Sunbeam model and service numbers are located where the beaters plug in or where the mixers attach to their stands. Antique and vintage kitchenware reference books and websites are another source that can identify a model.
DecoDan.com, a vintage appliance reconditioning and repair company, notes that the M4 was the first Mixmaster sold to the pubic. The supplier was the Chicago Flexible Shaft Co., which sold the product around 1931. Ivar Jepson, also known as "Mr. Sunbeam," had gone to work for the company six years prior, as reported by The Toaster Museum Foundation.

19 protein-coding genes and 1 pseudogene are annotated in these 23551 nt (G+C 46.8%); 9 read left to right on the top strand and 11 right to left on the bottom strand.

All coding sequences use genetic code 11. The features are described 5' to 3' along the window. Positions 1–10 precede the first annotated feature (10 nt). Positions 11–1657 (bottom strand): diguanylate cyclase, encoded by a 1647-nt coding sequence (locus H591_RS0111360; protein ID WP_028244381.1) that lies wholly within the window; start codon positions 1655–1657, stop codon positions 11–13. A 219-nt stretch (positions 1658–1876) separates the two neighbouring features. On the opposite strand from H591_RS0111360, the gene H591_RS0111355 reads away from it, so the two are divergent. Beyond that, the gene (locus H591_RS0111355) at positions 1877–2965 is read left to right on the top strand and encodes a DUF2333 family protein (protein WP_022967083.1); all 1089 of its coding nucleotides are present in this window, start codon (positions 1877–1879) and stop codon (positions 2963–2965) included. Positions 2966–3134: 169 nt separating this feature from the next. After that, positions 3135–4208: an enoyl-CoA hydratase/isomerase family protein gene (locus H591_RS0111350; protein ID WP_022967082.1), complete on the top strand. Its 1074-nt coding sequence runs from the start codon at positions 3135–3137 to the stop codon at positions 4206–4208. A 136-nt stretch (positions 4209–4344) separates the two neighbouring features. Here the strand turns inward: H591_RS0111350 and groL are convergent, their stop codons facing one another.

Like model M4, model M4C was made of cast iron. It was manufactured from May through October 1931. Although this model didn't have a decal, model M4F had one located on its motor housing. M4F was the last model to have a juicer bowl that screwed onto the mixer head, stated by DecoDan.
Model M4H, which was manufactured during the summer of 1932, had an oil dropper and pulp screen, and other attachments were available for it. The next year, a three-speed version, model M4J, was introduced. The updated version, model M4K, was manufactured from 1933 through mid-1935.
By May 1935, when Model 1 was introduced, Mixmaster was fast becoming a staple in American kitchens. With 10 speeds and 120 watts of power, Model 1 signified Mixmaster's entry into the modern era.